You don’t have to let a bailiff into your house. They can’t force their way past you and if all doors are securely closed they can’t gain peaceful entry to a house unless they’re allowed in.

Once a bailiff has gained peaceful entry into a property and levied they can come back at any time to remove the goods.

Levying of goods

The power to levy is the power of bailiffs to seize, secure, and if necessary sell goods in order to clear a debt. It’s likely that the bailiff will walk around your house and make a list of any valuable items that they could sell.

There are certain things that bailiffs can’t take such as ‘tools of the trade’ needed for work, and certain household items such as beds etc. They can’t take goods that are on hire purchase or items that don’t belong to you (although it would be up to you to prove that they belong to someone else).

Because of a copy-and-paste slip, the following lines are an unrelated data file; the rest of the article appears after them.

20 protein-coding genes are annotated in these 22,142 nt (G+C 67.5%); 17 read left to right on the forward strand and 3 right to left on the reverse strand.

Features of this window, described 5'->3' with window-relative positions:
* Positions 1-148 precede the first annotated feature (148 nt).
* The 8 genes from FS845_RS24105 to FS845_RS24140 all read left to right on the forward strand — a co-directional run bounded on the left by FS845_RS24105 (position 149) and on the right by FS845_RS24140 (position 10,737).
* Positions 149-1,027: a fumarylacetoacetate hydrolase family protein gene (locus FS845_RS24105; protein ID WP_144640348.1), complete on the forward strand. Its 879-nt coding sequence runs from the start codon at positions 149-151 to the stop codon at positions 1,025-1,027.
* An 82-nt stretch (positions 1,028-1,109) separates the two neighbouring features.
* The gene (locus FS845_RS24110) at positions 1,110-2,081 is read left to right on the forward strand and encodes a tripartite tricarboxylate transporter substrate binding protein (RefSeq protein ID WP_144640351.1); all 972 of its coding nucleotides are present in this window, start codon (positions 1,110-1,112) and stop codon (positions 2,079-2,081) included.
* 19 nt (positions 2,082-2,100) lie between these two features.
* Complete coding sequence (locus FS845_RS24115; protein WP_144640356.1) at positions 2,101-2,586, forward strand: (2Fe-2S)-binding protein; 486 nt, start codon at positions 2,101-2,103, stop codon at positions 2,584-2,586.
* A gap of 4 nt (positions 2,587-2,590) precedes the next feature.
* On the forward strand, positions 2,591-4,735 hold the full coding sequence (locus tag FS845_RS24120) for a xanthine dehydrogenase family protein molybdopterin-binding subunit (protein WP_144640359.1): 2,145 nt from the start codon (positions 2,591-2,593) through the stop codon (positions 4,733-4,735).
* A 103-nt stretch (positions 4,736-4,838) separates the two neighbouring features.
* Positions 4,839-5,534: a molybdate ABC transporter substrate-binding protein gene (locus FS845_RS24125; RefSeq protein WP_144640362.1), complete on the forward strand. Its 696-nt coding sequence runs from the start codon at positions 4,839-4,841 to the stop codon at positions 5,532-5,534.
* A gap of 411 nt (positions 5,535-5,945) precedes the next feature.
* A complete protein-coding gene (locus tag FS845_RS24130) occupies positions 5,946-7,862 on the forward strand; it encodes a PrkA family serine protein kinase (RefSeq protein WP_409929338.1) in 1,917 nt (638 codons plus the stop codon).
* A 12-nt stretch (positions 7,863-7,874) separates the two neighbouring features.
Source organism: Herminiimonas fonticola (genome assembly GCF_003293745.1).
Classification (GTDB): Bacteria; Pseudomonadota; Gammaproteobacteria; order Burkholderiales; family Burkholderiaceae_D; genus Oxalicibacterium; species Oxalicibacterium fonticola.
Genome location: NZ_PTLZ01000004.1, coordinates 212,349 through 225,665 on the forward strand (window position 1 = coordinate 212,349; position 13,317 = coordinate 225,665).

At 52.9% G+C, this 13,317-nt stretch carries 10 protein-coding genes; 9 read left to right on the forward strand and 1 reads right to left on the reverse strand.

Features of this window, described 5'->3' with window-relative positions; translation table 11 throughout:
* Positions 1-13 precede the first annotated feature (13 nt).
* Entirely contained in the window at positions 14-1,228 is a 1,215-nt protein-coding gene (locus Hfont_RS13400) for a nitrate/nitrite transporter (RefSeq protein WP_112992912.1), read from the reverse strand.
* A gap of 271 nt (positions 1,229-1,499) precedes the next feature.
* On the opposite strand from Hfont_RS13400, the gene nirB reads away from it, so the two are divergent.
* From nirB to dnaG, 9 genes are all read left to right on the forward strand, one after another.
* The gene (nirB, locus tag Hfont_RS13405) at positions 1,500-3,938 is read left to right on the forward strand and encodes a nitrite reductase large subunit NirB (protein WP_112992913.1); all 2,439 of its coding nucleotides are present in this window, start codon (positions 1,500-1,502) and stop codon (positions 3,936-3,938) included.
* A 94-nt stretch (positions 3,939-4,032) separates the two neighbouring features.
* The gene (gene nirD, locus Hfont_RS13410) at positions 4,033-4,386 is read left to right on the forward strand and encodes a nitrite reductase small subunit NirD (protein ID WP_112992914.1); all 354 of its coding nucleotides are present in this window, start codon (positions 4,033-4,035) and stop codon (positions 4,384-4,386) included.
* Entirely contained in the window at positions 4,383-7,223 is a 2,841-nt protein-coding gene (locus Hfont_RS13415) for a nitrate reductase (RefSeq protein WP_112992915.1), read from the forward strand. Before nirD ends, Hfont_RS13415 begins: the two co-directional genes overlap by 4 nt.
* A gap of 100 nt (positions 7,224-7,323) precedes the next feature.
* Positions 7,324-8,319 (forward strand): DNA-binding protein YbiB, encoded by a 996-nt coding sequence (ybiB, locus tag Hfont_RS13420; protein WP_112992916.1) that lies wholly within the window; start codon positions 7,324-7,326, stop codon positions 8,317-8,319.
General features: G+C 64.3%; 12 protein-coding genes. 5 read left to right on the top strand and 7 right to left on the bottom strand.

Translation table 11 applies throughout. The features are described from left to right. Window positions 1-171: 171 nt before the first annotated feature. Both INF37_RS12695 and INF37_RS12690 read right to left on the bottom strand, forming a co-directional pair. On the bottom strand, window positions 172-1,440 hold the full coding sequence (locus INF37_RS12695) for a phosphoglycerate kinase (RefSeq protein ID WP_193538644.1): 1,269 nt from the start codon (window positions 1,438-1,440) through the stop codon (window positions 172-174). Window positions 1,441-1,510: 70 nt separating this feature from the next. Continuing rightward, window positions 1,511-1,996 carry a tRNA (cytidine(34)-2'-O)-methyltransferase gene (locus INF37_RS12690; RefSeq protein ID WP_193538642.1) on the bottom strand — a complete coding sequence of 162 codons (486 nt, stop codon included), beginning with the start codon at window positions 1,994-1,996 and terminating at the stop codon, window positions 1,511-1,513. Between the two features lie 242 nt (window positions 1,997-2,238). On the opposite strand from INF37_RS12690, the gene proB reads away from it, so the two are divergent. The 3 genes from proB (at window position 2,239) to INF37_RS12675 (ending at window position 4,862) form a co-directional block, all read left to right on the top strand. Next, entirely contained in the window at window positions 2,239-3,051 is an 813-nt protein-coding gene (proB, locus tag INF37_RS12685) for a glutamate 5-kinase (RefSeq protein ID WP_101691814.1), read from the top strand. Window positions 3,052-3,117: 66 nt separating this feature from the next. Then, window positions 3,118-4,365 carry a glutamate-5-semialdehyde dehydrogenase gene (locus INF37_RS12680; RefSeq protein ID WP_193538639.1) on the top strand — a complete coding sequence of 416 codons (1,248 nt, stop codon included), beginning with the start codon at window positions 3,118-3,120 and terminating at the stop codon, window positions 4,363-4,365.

Once the bailiff has levied goods they have a number of options, one of which is that the bailiff will ask you to sign a ‘walking possession agreement’.

What’s a walking possession agreement?

A walking possession agreement means that you’ve agreed that any levied goods now legally belong to the bailiff and can be removed at any time if the debt isn’t paid. If you sign the agreement, they’ll usually leave the goods with you provided that you maintain any arrangement you’ve made to pay the debt.

A walking possession order is likely to be written but would be equally valid if it was a verbal arrangement.